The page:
Nestle SA, the world’s biggest coffee maker, is distributing disease-resistant plants to farmers in Ivory Coast to help the country increase production of the robusta variety by 40 percent in six years.
Ivory Coast produces about 100,000 metric tons a year of robusta, used to make instant coffee and espresso, and Nestle’s initiative would boost that to 140,000 tons, said Patricio Astolfi, general director of the company’s unit in the country.
Robusta prices rose 17 percent on NYSE Liffe in London this year. Prices for arabica, used by specialty companies such as Starbucks Corp., advanced 53 percent on ICE Futures U.S. in New York on speculation drought would damage plants in top-grower Brazil. Coffee merchant Volcafe Ltd. estimated a global supply shortfall of 11.3 million bags, with a crop of 140.2 million bags in 2014-15.
“The production of coffee has been neglected, so most of the plants are quite old,” Astolfi said in a June 6 interview, referring to Ivorian output.
The disease-resistant plants Nestle is introducing can grow beans in two to three years with a yield of at least 1 ton per hectare (2.47 acres), Adolphe Yapo Yapi, manager of the company’s Ivory Coast initiative, said in the western town of Gagnoa. That compares with five to seven years on the plants normally used there, which have a yield of 0.3 ton per hectare.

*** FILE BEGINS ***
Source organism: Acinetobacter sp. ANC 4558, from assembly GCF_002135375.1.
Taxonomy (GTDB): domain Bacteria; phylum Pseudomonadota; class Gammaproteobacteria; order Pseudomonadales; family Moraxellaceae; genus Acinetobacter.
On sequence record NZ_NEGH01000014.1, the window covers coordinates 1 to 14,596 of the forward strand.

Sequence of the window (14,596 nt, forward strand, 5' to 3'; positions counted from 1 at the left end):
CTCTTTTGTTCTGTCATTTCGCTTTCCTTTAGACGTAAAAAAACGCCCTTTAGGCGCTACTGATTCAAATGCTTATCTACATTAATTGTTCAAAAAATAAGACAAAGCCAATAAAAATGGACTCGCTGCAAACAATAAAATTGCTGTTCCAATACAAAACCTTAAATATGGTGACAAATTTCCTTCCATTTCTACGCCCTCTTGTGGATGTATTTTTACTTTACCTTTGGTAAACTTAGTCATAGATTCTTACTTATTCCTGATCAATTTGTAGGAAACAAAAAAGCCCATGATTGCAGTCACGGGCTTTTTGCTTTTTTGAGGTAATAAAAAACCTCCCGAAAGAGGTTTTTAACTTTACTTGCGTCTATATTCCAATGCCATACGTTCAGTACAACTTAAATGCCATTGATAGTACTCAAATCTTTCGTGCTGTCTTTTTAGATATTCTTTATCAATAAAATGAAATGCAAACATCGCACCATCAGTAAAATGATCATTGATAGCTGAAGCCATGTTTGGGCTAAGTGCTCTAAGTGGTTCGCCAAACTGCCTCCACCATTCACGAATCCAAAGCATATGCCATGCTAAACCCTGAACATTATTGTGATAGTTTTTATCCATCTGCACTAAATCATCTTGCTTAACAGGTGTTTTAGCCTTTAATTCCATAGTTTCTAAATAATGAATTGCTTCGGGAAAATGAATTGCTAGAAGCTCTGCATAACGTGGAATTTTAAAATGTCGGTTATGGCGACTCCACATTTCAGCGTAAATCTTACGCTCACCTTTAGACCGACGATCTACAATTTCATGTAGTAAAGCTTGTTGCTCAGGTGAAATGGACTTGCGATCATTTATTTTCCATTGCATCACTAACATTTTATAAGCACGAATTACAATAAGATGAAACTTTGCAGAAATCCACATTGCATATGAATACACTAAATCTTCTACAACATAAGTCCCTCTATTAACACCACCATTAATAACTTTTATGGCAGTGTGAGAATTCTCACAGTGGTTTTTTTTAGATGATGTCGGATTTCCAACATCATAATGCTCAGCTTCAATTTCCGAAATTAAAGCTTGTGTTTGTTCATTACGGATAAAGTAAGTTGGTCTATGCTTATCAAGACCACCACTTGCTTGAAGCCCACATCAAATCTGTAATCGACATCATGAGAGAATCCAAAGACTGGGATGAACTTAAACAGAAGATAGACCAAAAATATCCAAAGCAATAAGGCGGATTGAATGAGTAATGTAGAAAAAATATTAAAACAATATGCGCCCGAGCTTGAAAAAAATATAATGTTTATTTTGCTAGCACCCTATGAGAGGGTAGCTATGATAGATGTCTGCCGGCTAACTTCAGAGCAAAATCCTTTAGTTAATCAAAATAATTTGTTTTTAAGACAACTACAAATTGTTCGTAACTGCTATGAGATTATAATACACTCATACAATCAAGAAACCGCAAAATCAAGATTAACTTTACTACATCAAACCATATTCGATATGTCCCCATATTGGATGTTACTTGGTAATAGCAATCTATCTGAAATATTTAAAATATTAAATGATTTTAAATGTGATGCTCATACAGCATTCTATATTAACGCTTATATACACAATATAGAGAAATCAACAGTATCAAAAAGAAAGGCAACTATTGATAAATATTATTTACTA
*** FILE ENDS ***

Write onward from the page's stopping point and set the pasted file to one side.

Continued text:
Nestle will distribute more than 2 million plants to farmers this year, Astolfi said in Abidjan.
Ivory Coast production hasn’t recovered since 2003, when it fell to 110,000 tons because of armed conflict and low prices. It peaked at 324,000 tons in 1998, according to the Agriculture Ministry’s website.
Ivory Coast is the sixth-biggest grower of robusta and is expected to produce 1.9 million bags in 2013-14, according to the U.S. Department of Agriculture. A bag of coffee weighs 60 kilograms (132 pounds). The top grower is Vietnam, followed by Brazil, Indonesia, India and Uganda.